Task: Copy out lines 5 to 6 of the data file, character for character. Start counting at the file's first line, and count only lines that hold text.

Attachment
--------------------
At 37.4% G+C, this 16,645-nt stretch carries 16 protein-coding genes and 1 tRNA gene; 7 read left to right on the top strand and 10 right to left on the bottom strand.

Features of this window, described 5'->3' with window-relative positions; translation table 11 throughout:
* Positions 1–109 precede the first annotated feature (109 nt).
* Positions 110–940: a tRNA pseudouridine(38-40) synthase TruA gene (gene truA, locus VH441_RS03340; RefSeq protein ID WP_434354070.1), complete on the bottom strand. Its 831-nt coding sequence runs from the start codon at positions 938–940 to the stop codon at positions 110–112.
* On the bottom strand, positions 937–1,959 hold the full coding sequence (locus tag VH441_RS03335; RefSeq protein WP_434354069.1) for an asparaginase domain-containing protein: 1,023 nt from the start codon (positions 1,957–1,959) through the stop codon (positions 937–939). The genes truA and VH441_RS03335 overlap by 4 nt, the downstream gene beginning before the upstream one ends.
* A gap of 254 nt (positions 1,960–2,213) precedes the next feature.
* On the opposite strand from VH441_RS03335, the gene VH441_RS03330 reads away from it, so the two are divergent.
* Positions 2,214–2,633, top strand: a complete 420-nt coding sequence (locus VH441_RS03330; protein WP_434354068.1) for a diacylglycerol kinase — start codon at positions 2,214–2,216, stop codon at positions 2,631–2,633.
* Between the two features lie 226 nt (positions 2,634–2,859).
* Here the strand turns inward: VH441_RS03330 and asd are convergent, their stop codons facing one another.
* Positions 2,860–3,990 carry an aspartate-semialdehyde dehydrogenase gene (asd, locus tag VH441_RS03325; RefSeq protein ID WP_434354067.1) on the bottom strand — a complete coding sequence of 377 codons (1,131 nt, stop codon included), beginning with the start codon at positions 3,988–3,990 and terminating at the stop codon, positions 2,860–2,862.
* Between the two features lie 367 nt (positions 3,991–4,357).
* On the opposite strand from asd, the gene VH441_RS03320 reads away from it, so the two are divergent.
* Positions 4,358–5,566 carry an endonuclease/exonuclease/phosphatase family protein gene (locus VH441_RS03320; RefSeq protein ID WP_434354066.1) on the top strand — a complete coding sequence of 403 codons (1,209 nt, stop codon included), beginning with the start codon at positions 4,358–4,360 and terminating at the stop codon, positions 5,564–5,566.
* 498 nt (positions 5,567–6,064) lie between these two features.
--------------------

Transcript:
* On the bottom strand, positions 937–1,959 hold the full coding sequence (locus tag VH441_RS03335; RefSeq protein WP_434354069.1) for an asparaginase domain-containing protein: 1,023 nt from the start codon (positions 1,957–1,959) through the stop codon (positions 937–939). The genes truA and VH441_RS03335 overlap by 4 nt, the downstream gene beginning before the upstream one ends.
* A gap of 254 nt (positions 1,960–2,213) precedes the next feature.